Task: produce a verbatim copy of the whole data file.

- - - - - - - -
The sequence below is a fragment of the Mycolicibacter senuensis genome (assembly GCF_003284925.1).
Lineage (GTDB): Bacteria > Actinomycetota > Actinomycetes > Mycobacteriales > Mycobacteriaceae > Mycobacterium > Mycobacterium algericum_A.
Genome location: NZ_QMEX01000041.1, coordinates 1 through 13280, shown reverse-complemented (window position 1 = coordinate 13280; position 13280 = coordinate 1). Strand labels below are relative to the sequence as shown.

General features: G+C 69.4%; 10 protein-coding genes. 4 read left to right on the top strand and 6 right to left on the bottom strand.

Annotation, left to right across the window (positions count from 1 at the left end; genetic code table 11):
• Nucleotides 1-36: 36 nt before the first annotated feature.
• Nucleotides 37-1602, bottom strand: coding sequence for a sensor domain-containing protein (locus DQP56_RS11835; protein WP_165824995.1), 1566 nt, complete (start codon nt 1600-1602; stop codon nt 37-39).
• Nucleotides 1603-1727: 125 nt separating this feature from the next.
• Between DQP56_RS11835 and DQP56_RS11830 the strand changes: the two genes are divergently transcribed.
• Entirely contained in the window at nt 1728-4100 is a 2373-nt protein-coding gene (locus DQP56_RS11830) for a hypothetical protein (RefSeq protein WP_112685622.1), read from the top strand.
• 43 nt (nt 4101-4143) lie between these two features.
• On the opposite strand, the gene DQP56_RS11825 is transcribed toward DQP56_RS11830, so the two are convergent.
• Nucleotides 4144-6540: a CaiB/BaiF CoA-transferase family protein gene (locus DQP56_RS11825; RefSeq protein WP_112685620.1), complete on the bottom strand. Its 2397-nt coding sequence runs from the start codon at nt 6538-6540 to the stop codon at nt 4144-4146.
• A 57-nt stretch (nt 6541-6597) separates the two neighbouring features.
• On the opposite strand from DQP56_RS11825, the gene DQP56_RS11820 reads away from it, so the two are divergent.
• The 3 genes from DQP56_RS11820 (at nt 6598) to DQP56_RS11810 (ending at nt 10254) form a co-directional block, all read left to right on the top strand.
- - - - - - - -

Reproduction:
The sequence below is a fragment of the Mycolicibacter senuensis genome (assembly GCF_003284925.1).
Lineage (GTDB): Bacteria > Actinomycetota > Actinomycetes > Mycobacteriales > Mycobacteriaceae > Mycobacterium > Mycobacterium algericum_A.
Genome location: NZ_QMEX01000041.1, coordinates 1 through 13280, shown reverse-complemented (window position 1 = coordinate 13280; position 13280 = coordinate 1). Strand labels below are relative to the sequence as shown.

General features: G+C 69.4%; 10 protein-coding genes. 4 read left to right on the top strand and 6 right to left on the bottom strand.

Annotation, left to right across the window (positions count from 1 at the left end; genetic code table 11):
• Nucleotides 1-36: 36 nt before the first annotated feature.
• Nucleotides 37-1602, bottom strand: coding sequence for a sensor domain-containing protein (locus DQP56_RS11835; protein WP_165824995.1), 1566 nt, complete (start codon nt 1600-1602; stop codon nt 37-39).
• Nucleotides 1603-1727: 125 nt separating this feature from the next.
• Between DQP56_RS11835 and DQP56_RS11830 the strand changes: the two genes are divergently transcribed.
• Entirely contained in the window at nt 1728-4100 is a 2373-nt protein-coding gene (locus DQP56_RS11830) for a hypothetical protein (RefSeq protein WP_112685622.1), read from the top strand.
• 43 nt (nt 4101-4143) lie between these two features.
• On the opposite strand, the gene DQP56_RS11825 is transcribed toward DQP56_RS11830, so the two are convergent.
• Nucleotides 4144-6540: a CaiB/BaiF CoA-transferase family protein gene (locus DQP56_RS11825; RefSeq protein WP_112685620.1), complete on the bottom strand. Its 2397-nt coding sequence runs from the start codon at nt 6538-6540 to the stop codon at nt 4144-4146.
• A 57-nt stretch (nt 6541-6597) separates the two neighbouring features.
• On the opposite strand from DQP56_RS11825, the gene DQP56_RS11820 reads away from it, so the two are divergent.
• The 3 genes from DQP56_RS11820 (at nt 6598) to DQP56_RS11810 (ending at nt 10254) form a co-directional block, all read left to right on the top strand.